My entire life had become an existential paradox: I could endure neither my love for the baby nor the idea that he could be lost to me. By Catherine Newman
If my partner and I had been straight we might have all nodded to each other in recognition, but because we are queer, our difference is what stands out.
By Jennifer Berney
Without practicing curious, respectful engagement ourselves, we can’t expect to pass it on to our children.
By Sharon Holbrook
Would having another baby after 50 salve my grief over my children leaving home?
By Andrea Jarrell
Does the minute matter? If they didn’t know about it, would Baby A tease Baby B less? Would she watch out for her less? My hunch is no.
By Francie Arenson Dickman
There’s a fine line between being proud of our kids and bragging about them. Pride keeps the accomplishment firmly in their own hands. Bragging is a more public endeavor.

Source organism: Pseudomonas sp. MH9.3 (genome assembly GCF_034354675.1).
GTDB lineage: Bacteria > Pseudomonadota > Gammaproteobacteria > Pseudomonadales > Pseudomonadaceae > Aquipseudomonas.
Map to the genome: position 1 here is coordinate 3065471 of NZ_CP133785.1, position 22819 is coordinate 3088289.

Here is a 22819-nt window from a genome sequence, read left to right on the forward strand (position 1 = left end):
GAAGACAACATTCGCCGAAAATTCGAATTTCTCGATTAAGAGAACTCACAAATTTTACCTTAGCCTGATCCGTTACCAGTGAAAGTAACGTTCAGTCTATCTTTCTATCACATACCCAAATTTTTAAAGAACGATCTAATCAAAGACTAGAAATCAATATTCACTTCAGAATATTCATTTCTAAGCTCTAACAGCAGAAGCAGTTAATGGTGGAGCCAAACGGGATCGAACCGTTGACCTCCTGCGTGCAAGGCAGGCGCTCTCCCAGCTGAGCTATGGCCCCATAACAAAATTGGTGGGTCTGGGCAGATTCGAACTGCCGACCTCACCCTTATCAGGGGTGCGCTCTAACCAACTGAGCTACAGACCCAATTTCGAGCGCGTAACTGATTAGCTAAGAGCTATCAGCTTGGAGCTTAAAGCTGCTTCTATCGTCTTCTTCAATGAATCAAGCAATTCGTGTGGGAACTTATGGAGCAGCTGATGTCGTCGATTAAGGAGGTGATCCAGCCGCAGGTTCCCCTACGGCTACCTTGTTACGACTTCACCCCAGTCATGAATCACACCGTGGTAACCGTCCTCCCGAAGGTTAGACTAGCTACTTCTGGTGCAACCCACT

By Lisa Sadikman
That little boy who would cling to me is now a teenager who opts to spend much of his time in his room. By Randi Olin
I don’t think we are a family who loves each other in some especially profound way. We have just made the words that stand for our love a part of the verbal dance we do.
By Lauren Apfel
Seven years on, my son is still a sucker, thumb mostly, but also occasionally sleeves, zippers, the pointed snout of a stuffed animal.
By Daisy Alpert Florin
I am a mother and I am a lawyer. I don’t know how to reconcile these parts of myself, and I feel very alone in this struggle.
By Carinn Jade
I can’t help feeling sad for all the things I imagined his childhood to be, but now know it won’t.
By Zsofia McMullin